German child killer loses human rights case
A German man who killed a child loses a human rights appeal over police threats to torture him
Strasbourg, France -- The European Court of Human Rights dismissed an appeal by a German man on Monday who kidnapped and killed an 11-year-old boy six years ago.
The court ruled that Magnus Gaefgen's rights to a fair trial were not violated by the threat of torture made by police against him to find where he had hidden his victim.
The verdict means that Gaefgen will not be able to seek a retrial over his July 2003 conviction and life sentence for the murder of banker's son Jakob von Metzler in Frankfurt.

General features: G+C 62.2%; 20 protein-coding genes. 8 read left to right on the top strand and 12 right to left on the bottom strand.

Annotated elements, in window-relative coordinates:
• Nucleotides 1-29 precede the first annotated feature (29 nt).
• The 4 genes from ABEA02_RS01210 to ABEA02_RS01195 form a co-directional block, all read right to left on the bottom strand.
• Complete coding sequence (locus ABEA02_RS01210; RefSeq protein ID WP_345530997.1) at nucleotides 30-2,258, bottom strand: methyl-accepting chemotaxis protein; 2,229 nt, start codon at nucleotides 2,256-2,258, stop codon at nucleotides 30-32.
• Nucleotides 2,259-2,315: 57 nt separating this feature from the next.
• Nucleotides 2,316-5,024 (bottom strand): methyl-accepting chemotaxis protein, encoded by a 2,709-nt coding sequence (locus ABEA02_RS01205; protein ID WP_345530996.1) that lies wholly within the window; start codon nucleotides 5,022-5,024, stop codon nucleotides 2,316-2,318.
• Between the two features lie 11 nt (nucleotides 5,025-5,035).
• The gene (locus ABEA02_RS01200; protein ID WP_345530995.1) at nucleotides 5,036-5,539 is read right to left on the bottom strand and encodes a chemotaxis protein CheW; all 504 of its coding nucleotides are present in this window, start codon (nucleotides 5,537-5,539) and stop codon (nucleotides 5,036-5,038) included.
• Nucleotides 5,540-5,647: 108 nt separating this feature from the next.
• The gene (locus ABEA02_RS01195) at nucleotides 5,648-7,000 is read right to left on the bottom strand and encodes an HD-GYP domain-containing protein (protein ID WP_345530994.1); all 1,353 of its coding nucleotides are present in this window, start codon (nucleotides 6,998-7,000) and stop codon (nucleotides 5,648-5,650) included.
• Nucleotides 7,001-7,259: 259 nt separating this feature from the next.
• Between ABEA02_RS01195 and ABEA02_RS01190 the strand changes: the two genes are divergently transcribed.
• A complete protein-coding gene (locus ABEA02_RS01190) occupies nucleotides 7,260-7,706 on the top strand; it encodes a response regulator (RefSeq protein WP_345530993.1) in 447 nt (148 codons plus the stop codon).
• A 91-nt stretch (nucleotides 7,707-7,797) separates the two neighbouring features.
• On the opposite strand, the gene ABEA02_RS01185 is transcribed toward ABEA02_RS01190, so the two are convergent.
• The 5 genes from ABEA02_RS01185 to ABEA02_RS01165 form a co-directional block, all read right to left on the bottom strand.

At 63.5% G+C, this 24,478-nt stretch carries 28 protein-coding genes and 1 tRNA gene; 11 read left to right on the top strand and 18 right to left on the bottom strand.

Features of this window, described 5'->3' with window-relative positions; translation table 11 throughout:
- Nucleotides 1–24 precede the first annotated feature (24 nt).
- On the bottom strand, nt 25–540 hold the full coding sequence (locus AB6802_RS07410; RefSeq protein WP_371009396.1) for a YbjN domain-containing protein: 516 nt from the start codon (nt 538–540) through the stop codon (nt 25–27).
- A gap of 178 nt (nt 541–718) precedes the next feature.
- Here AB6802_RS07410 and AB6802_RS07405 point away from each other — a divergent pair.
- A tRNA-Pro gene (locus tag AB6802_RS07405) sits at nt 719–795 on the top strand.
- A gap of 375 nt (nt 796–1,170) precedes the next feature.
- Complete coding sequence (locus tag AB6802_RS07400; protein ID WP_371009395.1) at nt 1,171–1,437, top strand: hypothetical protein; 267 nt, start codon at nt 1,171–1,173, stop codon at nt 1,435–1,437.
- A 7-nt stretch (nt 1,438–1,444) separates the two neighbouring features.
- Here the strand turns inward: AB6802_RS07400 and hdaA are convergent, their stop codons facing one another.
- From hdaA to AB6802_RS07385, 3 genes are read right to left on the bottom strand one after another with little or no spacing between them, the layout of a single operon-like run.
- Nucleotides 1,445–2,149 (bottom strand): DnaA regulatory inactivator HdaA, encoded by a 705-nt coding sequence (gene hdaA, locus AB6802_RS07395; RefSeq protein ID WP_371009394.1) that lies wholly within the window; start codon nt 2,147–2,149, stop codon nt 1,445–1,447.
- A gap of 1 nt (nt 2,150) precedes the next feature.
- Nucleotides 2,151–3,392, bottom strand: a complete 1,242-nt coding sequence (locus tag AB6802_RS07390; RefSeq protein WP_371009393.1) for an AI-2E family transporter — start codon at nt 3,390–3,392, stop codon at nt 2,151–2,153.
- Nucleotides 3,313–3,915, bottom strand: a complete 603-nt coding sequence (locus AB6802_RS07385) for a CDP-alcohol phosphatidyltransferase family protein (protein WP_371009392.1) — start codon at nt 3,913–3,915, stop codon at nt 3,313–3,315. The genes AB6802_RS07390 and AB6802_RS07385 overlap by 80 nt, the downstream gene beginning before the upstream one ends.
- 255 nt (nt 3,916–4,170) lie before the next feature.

The boy had already been dead by suffocation for four days before Gaefgen, now 33, broke down to reveal where he had hidden the boy's body in September 2002.
Gaefgen claimed he had made his confession under the threat of torture from police and was deprived of his right to a fair trial.
The Court of Human Rights said the threat of torture was "inhuman" in terms of the UN Convention of Human Rights, but was compensated for by the German courts.
The accused made a voluntary repetition of his confession in court, so that the judges did not have to take into account the original confession made under duress, the Strasbourg judges ruled.
The court indicated the outcome might have been different if police had actually carried out their threat against Gaefgen, a law student who was an acquaintance of the Metzler family.
The police chief who told his officers to threaten Gaefgen was convicted of coercion a year after the murder trial.